(Gee, where did the time go? Friday was so hectic here, I never really got around to blogging. It's really like I started the weekend early-I don't blog on the weekend anymore mostly because I rarely have good opportunities to get on the computer...)
Any science fiction series worth more than a buck (of your money) has certain characteristics it internalizes when it is created.
(Not mine, get your own.)
While, in its early, low budget days, Transformers tended to just grab everything it could to hammer into the hapless Transformers toy line, even then they had a clear sense of what Transformers essentially was: A series about robots that turn into stuff and also beat the stuffing out of each other.
An actual note on some company memo about developing the story of Transformers (paraphrased significantly): Forget complex stories, we want action!
The vast majority of science fiction, even that which "aficionados" of science fiction dismiss as not being true science fiction (Transformers is in this category, as are 99.9% of ostensibly sci-fi comic books-and in the absolute strictest sense, I think they're right-more on this in just a bit), has some kind of internal consistency.
This might be no more than "everything must be unspeakably awesome," but that is a rule.
But the point is, there must be rules. (Some have suggested that the same is true of magic; certainly, it makes fantasy stories more dramatic if the main character's abilities are defined. The lines between this form of fantasy and the form of science fiction I'm talking about aren't razor-thin, they're imaginary. Only the genre trappings are different.)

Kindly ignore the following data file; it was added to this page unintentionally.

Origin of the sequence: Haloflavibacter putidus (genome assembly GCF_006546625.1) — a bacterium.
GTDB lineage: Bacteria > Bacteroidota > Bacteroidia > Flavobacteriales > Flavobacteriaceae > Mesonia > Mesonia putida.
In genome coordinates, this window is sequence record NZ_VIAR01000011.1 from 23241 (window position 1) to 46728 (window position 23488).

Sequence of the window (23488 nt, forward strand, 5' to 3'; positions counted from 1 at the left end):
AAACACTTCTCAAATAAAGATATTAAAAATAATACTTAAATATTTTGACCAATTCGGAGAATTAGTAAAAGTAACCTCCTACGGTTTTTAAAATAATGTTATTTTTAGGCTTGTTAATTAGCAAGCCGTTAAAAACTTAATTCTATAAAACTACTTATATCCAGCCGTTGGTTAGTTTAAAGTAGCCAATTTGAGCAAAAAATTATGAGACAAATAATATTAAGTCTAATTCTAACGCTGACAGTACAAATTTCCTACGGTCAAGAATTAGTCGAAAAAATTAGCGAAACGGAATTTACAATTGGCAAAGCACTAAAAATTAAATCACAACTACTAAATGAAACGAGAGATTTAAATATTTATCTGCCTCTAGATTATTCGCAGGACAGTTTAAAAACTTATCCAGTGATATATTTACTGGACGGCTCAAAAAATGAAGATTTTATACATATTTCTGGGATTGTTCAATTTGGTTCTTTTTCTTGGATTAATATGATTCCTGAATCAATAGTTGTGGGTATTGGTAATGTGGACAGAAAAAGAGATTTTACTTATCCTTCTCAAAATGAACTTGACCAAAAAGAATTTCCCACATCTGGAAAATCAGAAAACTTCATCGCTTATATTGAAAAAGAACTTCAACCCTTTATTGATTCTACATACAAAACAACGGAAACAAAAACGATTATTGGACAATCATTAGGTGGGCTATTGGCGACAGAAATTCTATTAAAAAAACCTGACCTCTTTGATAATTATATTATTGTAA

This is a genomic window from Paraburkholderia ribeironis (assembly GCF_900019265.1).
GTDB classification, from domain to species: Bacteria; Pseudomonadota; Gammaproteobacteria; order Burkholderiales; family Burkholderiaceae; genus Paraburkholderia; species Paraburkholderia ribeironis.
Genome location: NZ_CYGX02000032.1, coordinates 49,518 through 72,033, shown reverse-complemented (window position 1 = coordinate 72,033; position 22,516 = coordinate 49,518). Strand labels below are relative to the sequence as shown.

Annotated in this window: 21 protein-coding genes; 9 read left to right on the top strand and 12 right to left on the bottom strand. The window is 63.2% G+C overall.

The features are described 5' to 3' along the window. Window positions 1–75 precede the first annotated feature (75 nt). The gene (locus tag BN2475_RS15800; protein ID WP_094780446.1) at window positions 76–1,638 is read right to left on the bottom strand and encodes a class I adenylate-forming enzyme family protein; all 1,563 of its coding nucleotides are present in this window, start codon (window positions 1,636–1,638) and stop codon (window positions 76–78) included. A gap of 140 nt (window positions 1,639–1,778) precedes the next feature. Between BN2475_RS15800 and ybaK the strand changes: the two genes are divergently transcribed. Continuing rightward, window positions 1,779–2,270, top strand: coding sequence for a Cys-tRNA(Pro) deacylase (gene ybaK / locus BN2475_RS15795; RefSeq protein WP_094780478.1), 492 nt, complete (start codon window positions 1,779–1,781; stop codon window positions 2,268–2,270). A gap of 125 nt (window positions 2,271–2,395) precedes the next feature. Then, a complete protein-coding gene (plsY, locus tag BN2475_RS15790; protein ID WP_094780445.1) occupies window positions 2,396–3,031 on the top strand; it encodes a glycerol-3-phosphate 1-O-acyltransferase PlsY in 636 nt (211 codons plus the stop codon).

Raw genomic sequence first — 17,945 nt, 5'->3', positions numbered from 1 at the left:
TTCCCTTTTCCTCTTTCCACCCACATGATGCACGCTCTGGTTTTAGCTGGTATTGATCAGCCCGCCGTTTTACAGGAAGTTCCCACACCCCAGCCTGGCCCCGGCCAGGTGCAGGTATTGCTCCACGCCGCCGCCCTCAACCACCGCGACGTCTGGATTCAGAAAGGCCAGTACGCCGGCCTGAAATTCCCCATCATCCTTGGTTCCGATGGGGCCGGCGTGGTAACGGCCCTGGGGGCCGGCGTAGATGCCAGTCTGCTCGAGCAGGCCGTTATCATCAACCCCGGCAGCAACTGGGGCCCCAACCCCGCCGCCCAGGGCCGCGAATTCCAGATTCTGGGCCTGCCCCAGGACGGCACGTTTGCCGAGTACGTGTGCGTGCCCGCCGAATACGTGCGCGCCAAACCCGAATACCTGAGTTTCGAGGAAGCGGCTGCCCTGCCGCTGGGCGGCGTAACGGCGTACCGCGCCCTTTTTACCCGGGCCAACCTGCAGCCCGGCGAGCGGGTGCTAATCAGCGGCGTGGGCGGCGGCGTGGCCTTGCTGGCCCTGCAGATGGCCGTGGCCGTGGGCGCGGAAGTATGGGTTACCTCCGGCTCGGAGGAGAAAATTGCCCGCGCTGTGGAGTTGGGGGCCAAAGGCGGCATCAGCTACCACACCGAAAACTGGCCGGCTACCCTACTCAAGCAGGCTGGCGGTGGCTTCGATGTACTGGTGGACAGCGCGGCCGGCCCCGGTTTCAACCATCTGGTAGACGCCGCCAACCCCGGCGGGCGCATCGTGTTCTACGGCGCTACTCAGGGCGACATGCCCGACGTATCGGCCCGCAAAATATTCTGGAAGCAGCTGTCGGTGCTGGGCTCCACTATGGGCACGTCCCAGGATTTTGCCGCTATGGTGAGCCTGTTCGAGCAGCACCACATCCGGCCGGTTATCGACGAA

"True" science fiction basically takes an idea having to do with science, and writes a story about it. The kind of science fiction I'm talking about, which I'll call "pop" science fiction, might use "real science" to create a plot twist, but no more than that. This form of scifi doesn't care about real science except as a cue to the reader that this is "science fiction" rather than "fantasy." I mean, the fact that some people regard the various Gundam series, or for that matter Star Wars, as actual science fiction is a clear sign of this. (Sorry, those of you who are fans of these series: The science is a lie!)
This fantasy/science fiction framework (the idea of a reality that follows set rules that aren't quite the same as our reality's) is actually my favorite framework for fiction. Pretty much everything I read, watch, or want to write for my own entertainment is in this unclassified genre. Why do I like it?
Because, while it's impossible, it feels real.
And that is all I have to say on the subject today. No actual advice on the rules themselves, since those are common but good ones are hard to come by. (I may feel more like it later.)